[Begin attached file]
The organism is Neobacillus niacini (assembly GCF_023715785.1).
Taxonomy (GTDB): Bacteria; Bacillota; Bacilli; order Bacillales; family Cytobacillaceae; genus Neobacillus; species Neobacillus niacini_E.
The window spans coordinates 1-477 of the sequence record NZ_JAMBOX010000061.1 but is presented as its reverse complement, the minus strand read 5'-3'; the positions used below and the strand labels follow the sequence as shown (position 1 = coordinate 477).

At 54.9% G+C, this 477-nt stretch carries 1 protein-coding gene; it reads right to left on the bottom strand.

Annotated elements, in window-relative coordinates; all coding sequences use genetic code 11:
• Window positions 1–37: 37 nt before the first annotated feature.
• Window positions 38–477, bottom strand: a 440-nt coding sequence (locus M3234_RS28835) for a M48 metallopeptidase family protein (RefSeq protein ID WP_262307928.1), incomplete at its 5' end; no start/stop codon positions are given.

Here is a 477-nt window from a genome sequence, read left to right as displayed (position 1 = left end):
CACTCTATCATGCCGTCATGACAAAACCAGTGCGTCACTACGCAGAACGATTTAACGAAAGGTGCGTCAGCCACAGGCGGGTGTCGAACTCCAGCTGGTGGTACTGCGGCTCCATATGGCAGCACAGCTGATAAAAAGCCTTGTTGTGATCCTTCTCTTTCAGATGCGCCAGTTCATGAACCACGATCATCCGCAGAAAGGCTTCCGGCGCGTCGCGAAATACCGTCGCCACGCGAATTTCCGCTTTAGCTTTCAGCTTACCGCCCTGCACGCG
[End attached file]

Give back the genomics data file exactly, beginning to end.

The organism is Neobacillus niacini (assembly GCF_023715785.1).
Taxonomy (GTDB): Bacteria; Bacillota; Bacilli; order Bacillales; family Cytobacillaceae; genus Neobacillus; species Neobacillus niacini_E.
The window spans coordinates 1-477 of the sequence record NZ_JAMBOX010000061.1 but is presented as its reverse complement, the minus strand read 5'-3'; the positions used below and the strand labels follow the sequence as shown (position 1 = coordinate 477).

At 54.9% G+C, this 477-nt stretch carries 1 protein-coding gene; it reads right to left on the bottom strand.

Annotated elements, in window-relative coordinates; all coding sequences use genetic code 11:
• Window positions 1–37: 37 nt before the first annotated feature.
• Window positions 38–477, bottom strand: a 440-nt coding sequence (locus M3234_RS28835) for a M48 metallopeptidase family protein (RefSeq protein ID WP_262307928.1), incomplete at its 5' end; no start/stop codon positions are given.

Here is a 477-nt window from a genome sequence, read left to right as displayed (position 1 = left end):
CACTCTATCATGCCGTCATGACAAAACCAGTGCGTCACTACGCAGAACGATTTAACGAAAGGTGCGTCAGCCACAGGCGGGTGTCGAACTCCAGCTGGTGGTACTGCGGCTCCATATGGCAGCACAGCTGATAAAAAGCCTTGTTGTGATCCTTCTCTTTCAGATGCGCCAGTTCATGAACCACGATCATCCGCAGAAAGGCTTCCGGCGCGTCGCGAAATACCGTCGCCACGCGAATTTCCGCTTTAGCTTTCAGCTTACCGCCCTGCACGCG